The Past’s Journey into Cloud’s Promised Land

Advent Children Cloud

Saving the world from Meteor is not the emotional conclusion of the story for Cloud. His story’s Promised Land is shown in Advent Children, where after fighting through his emotional trauma & existential crisis, but still left with his crippling agony from losing people he loved, and then after promising that he’d be ok without them, realizing that he was failing at upholding that promise. This is a theme that Remake has already been setting fans up for and exploring in extreme detail. Cloud’s mercenary work mirrors Zack’s ambitions but also the types of mundane odd jobs he returns to doing after the end of the original game. The children at the Leaf House Orphanage that helps with Aerith is very reminiscent of the life he has during Advent Children caring for orphaned kids like Denzel. It’s why an instrumental-only rendition of Remake‘s new theme “Hollow” is playing in the Sector 5 slums for setting up that emotional connection well in advance of when the future installments could be making that callback, or even drawing references to it if we get flashbacks to Aerith & Zack’s pasts during Crisis Core. This is so that should those events come to pass, they’ll have the lingering familiarity to the players – who will also experience the absence of Zack’s & Aerith’s presence in those moments, to better understand Cloud’s pain faced with returning to a normal life.

When someone close to you dies unexpectedly, you want to get them back. Because you can’t, you try to return to the familiar things you always used to enjoy – but all of those routines end up triggering moments of overwhelming & painful sadness because they’re also bringing back the memories of that loss. You can’t just stop doing those things because you don’t want to forget them, but simultaneously you know they wouldn’t want their absence to make you lose your own love for those things. Sometimes the only thing you want is just to erase your own pain and bring them back. It’s connected to the sense of nostalgia and longing for something precious, but can’t revisit that experience the same way anymore.  Everything in Remake is fundamentally pushing at these human emotional experiences with how people cope with loss. Being able to defy Destiny gives you a taste for what it’s like thinking that you can do something… and still failing is a risk. It’s wanting to be able to choose for yourself, so that your own actions matter, but knowing that there are some things that are always out of your control. It’s about not complacently accepting those things when they matter to you. The connections there mean something to you – and you’re supposed to want to fight for that.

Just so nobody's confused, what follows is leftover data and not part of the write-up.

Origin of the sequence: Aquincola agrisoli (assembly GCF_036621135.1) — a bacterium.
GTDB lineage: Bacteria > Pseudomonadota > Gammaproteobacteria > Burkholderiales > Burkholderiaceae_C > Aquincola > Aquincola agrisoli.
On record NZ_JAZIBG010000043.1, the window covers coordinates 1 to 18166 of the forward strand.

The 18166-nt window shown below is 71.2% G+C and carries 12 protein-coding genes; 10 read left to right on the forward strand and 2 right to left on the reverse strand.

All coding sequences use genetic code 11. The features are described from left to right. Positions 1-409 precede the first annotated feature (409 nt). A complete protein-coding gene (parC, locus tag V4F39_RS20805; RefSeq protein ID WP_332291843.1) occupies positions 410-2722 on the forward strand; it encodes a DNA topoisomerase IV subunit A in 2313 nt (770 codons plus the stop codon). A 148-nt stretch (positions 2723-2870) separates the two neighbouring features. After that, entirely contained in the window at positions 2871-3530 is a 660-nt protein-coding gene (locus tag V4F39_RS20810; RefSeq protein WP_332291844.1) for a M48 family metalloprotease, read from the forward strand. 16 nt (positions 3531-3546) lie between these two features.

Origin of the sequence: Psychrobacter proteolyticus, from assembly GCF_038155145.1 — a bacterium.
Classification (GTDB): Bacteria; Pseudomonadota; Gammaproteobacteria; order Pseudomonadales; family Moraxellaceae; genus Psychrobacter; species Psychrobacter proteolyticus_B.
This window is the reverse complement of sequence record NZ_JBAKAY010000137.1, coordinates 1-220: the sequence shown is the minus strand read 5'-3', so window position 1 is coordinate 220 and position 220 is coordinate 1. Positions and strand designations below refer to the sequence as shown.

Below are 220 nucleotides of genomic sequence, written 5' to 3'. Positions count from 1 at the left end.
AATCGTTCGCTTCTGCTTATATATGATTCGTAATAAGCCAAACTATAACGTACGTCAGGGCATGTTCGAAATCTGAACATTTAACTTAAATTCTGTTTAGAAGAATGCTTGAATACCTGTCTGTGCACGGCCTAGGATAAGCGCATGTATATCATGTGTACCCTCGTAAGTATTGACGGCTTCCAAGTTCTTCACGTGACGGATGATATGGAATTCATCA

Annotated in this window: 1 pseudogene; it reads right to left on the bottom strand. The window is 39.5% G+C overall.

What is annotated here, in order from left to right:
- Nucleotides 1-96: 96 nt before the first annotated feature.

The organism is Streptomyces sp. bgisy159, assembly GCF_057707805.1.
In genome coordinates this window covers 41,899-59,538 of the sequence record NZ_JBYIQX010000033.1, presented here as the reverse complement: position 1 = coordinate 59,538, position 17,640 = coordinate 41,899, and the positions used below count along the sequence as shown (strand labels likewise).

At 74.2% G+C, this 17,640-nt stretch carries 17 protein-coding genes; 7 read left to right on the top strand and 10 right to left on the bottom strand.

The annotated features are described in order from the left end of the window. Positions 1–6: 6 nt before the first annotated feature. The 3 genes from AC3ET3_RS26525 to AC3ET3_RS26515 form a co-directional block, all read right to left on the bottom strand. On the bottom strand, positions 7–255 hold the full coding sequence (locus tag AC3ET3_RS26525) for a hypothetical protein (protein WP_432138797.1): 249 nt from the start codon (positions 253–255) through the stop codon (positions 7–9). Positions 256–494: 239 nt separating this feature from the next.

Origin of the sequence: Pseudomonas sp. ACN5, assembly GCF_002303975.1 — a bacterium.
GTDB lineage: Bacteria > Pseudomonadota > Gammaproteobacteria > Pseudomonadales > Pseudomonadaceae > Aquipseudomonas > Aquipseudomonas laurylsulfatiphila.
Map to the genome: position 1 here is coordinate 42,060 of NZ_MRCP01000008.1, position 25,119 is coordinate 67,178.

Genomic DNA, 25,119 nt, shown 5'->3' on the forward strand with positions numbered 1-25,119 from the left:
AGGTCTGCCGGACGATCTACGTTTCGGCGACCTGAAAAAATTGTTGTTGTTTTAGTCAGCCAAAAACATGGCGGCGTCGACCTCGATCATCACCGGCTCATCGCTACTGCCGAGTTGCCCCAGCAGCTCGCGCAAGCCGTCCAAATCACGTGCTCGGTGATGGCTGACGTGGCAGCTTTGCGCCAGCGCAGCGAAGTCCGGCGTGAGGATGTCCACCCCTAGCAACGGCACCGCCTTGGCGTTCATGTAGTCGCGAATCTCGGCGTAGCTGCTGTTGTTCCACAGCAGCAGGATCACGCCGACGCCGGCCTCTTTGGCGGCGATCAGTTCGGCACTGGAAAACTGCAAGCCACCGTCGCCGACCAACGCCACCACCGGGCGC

Sephiroth, "Careful now."

Since Final Fantasy VII has always been built on a framework of exploring the concepts of life, consciousness, and connections to the spiritual energy and the creation of the fabric of reality itself, it brings along the question of what would you do… if you could remake things? Not for yourself, but for the characters who you treasure. Would you allow them to go through the terrible things because those specific good moments are too precious to risk losing, or would you fight to change them for the better knowing that you won’t have the guarantee of comfortingly familiar end results if you do? Could you justify overwriting things if giving them a chance felt important to you? This is a part of the question that the writers & development team have to answer as a part of choosing to even go about making Remake at all, which is why it’s important to examine the themes of what that means. They’re literally remaking a world that they love, and they have all of the power to do anything that they want – they want to achieve something for themselves, and something for everyone else at the same time. It’s why having this message about everyone’s experiences with these concepts because of the original Final Fantasy VII being the reason why Remake even exists, is why it’s important to acknowledge what Remake means in that context.

The Struggle Between Balance & Duality at Destiny’s Crossroads

Aerith's & Cloud's struggle

The cinematography choices tell us a lot about this push-and-pull in the narrative between Aerith & Cloud and Sephiroth at the edge of Destiny’s Crossroads as soon as Destiny comes. When the flashback to Zack’s fate begins, the camera pans up out of Cloud’s head… but when it ends, the camera is zooming out from Aerith looking up in pain. Sephiroth slices a rift into the Will of the Planet & Destiny itself, beckoning Cloud, the Receiver in Malkhut, to follow him in – but Aerith grabs his arm like she did when they first met & their entanglement began & stops him saying “This is the point of no return.” before meeting Cloud’s eyes…

It’s then that her expression changes, and she drops hold of Cloud’s hand. She knows that she would regret not giving them the opportunity to try and change Destiny, even though she believes in where it’s ultimately taking them. It’s an existential conflict of her emotions, beliefs, and feelings. It’s why we see her shaking her head & stepping forward to hold the rift open – because she’s primarily the Giver in Malkhut. It’s this struggle between the opposing paths to the Promised Land that this represents that keep Aerith & Cloud together and also was always held them apart. It’s why Aerith is hopeful for this even though she’s uncertain and afraid.